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How can the units of a velocity (vector) be cancelled by speed (scalar)?

Posted 9 years ago
5 Replies
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The Lorentz equation is a good example. I've always thought the use of that factor in time dilation should use speed rather than velocity.

Once, while reading about "turn-around effects", I actually looked at the date on the journal to see if it was April 1.

Another example would be from aviation: aircraft get "vectored in". That's 3D if you include altitude.

POSTED BY: Douglas Youvan
5 Replies

Degrees are dimensionless. So they do not interfere with dimensioned units.

POSTED BY: Daniel Lichtblau


Yes I know. But this seems to me to be a case where mathematics does not properly represent the physical universe. In a vector, why would speed be more important than direction?

Will anything go wrong if speed is used instead of velocity in the SR equations?

Thanks again, Doug

P.S. Someone referenced our # of genetic codes on the Wikipedia genetic code article. Your calculations agree with two publications.

POSTED BY: Douglas Youvan

Thank you so much, Sam. Your example will motivate me to start using units, which I have avoided to date!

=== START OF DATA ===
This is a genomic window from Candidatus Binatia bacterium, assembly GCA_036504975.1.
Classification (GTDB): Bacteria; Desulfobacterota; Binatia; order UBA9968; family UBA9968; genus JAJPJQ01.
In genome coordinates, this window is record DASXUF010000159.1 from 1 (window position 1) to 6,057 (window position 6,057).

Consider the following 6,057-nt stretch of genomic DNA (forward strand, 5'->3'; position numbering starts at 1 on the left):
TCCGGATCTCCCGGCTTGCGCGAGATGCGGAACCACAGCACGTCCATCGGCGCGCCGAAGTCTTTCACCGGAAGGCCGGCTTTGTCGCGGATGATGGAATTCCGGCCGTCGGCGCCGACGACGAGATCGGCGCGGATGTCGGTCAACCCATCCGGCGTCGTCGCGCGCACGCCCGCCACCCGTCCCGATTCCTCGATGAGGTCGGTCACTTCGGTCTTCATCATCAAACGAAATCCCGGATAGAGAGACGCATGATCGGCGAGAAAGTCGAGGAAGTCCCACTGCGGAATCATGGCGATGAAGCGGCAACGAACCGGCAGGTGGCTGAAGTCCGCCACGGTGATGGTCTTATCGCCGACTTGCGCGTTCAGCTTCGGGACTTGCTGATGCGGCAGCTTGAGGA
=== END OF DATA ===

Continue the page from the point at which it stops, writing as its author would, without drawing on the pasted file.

If I am at v=0.5 *c, or 0.5 in "natural units" on a course of Celestial North (0,0,0 degrees), what happens to those degrees when I square my v and divide by c^2 in the Lorentz equation?


POSTED BY: Douglas Youvan
Posted 9 years ago

Thank you so much, Sam. Your example will motivate me to start using units, which I have avoided to date!

I had to back out of units. While convenient - I could always print speed as miles per hour without referring to the underlying data - the cost in execution time was significant. (Example coming - someday)

POSTED BY: Douglas Kubler

If coordinate vector of a point is given by

coor[t_] := {Quantity[x[t], "Meters"], Quantity[y[t], "Meters"]}

enter image description here

and time is defined as

time = Quantity[t, "Seconds"]

and constant speed as

speed = Quantity[c, "Meters"/"Seconds"]

then time derivative of coordinate vector will give velocity in proper units:

D[coor[t], time]

enter image description here

which also can be rescaled as dimensionless

D[coor[t], time]/speed

enter image description here

POSTED BY: Sam Carrettie
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